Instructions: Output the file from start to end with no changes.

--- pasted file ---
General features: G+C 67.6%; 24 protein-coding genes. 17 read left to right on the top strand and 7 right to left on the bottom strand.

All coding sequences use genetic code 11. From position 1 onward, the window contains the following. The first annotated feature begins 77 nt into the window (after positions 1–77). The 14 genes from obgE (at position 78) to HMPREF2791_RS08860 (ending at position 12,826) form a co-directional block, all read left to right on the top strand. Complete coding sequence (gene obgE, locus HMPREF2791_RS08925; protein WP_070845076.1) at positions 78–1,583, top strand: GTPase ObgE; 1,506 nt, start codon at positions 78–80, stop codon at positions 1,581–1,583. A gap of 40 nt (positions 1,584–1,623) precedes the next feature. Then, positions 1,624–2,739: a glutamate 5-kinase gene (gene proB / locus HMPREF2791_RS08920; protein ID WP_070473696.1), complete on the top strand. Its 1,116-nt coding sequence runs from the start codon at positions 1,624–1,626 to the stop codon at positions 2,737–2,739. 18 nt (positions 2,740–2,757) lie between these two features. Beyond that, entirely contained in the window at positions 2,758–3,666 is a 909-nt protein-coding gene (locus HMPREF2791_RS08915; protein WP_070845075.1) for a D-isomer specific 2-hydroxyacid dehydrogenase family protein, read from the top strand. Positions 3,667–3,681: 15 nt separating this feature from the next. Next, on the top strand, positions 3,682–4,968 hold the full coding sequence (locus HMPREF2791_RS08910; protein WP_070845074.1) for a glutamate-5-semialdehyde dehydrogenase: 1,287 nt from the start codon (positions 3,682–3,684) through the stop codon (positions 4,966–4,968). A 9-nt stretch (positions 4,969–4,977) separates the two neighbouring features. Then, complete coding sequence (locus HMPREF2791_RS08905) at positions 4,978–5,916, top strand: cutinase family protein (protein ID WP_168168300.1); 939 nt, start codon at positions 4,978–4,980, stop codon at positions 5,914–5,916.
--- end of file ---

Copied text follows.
General features: G+C 67.6%; 24 protein-coding genes. 17 read left to right on the top strand and 7 right to left on the bottom strand.

All coding sequences use genetic code 11. From position 1 onward, the window contains the following. The first annotated feature begins 77 nt into the window (after positions 1–77). The 14 genes from obgE (at position 78) to HMPREF2791_RS08860 (ending at position 12,826) form a co-directional block, all read left to right on the top strand. Complete coding sequence (gene obgE, locus HMPREF2791_RS08925; protein WP_070845076.1) at positions 78–1,583, top strand: GTPase ObgE; 1,506 nt, start codon at positions 78–80, stop codon at positions 1,581–1,583. A gap of 40 nt (positions 1,584–1,623) precedes the next feature. Then, positions 1,624–2,739: a glutamate 5-kinase gene (gene proB / locus HMPREF2791_RS08920; protein ID WP_070473696.1), complete on the top strand. Its 1,116-nt coding sequence runs from the start codon at positions 1,624–1,626 to the stop codon at positions 2,737–2,739. 18 nt (positions 2,740–2,757) lie between these two features. Beyond that, entirely contained in the window at positions 2,758–3,666 is a 909-nt protein-coding gene (locus HMPREF2791_RS08915; protein WP_070845075.1) for a D-isomer specific 2-hydroxyacid dehydrogenase family protein, read from the top strand. Positions 3,667–3,681: 15 nt separating this feature from the next. Next, on the top strand, positions 3,682–4,968 hold the full coding sequence (locus HMPREF2791_RS08910; protein WP_070845074.1) for a glutamate-5-semialdehyde dehydrogenase: 1,287 nt from the start codon (positions 3,682–3,684) through the stop codon (positions 4,966–4,968). A 9-nt stretch (positions 4,969–4,977) separates the two neighbouring features. Then, complete coding sequence (locus HMPREF2791_RS08905) at positions 4,978–5,916, top strand: cutinase family protein (protein ID WP_168168300.1); 939 nt, start codon at positions 4,978–4,980, stop codon at positions 5,914–5,916.